FED TO SHRINK MASSIVE CRISIS-ERA BOND PILE
The Federal Reserve will begin shrinking the enormous portfolio of bonds it amassed after the 2008 financial crisis in an effort to shore up the economy. The move reflects a strengthened economy and could mean higher rates on mortgages and other loans over time.
The Fed said it will let a small portion of its $4.5 trillion balance sheet mature without being replaced, starting in October with reductions of $10 billion a month and gradually rising over the next year to $50 billion a month.
The central bank left its key short-term rate unchanged but hinted at one more hike this year, most likely in December. The Fed policymakers' updated economic forecasts show an expectation for three more rate increases in 2018.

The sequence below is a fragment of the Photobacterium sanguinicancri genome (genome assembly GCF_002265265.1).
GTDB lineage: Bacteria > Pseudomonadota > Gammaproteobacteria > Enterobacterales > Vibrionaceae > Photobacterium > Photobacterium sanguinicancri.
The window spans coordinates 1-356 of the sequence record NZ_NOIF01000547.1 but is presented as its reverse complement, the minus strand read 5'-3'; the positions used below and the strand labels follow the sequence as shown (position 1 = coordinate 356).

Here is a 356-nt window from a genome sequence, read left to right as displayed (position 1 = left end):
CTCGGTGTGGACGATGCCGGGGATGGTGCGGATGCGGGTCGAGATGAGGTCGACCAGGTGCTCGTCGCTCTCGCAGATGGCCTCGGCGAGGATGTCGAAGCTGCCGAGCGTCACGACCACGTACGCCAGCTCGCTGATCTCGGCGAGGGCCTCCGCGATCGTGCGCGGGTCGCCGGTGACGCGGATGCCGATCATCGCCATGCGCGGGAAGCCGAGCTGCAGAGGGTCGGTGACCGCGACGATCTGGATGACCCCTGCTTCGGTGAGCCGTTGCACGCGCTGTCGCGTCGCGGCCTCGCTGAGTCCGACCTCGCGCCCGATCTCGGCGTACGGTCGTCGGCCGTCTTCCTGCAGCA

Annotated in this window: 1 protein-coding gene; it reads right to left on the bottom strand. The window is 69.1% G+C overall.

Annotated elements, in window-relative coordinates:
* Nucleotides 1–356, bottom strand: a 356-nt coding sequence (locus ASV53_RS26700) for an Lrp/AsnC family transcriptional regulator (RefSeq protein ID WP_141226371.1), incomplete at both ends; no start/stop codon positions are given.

At a news conference, Chair Janet Yellen said the Fed's two rate hikes this year and its decision to begin reducing its bond holdings were signs of a solid economy and job market.
“The basic message here is U.S. economic performance has been good,” Yellen told reporters.